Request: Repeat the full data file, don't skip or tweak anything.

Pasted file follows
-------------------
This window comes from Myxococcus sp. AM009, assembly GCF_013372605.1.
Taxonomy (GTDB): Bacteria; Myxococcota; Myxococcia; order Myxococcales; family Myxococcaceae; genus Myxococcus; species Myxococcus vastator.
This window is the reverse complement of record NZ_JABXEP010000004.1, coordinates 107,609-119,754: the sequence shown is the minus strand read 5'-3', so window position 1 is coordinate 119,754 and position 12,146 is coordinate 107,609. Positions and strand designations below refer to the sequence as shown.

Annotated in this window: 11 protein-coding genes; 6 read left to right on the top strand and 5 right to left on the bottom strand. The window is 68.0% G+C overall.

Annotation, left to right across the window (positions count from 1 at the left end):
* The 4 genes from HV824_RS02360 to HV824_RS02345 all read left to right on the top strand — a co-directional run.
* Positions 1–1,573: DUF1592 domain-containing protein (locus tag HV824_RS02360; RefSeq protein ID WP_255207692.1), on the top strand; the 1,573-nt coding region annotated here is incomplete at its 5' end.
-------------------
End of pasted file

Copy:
This window comes from Myxococcus sp. AM009, assembly GCF_013372605.1.
Taxonomy (GTDB): Bacteria; Myxococcota; Myxococcia; order Myxococcales; family Myxococcaceae; genus Myxococcus; species Myxococcus vastator.
This window is the reverse complement of record NZ_JABXEP010000004.1, coordinates 107,609-119,754: the sequence shown is the minus strand read 5'-3', so window position 1 is coordinate 119,754 and position 12,146 is coordinate 107,609. Positions and strand designations below refer to the sequence as shown.

Annotated in this window: 11 protein-coding genes; 6 read left to right on the top strand and 5 right to left on the bottom strand. The window is 68.0% G+C overall.

Annotation, left to right across the window (positions count from 1 at the left end):
* The 4 genes from HV824_RS02360 to HV824_RS02345 all read left to right on the top strand — a co-directional run.
* Positions 1–1,573: DUF1592 domain-containing protein (locus tag HV824_RS02360; RefSeq protein ID WP_255207692.1), on the top strand; the 1,573-nt coding region annotated here is incomplete at its 5' end.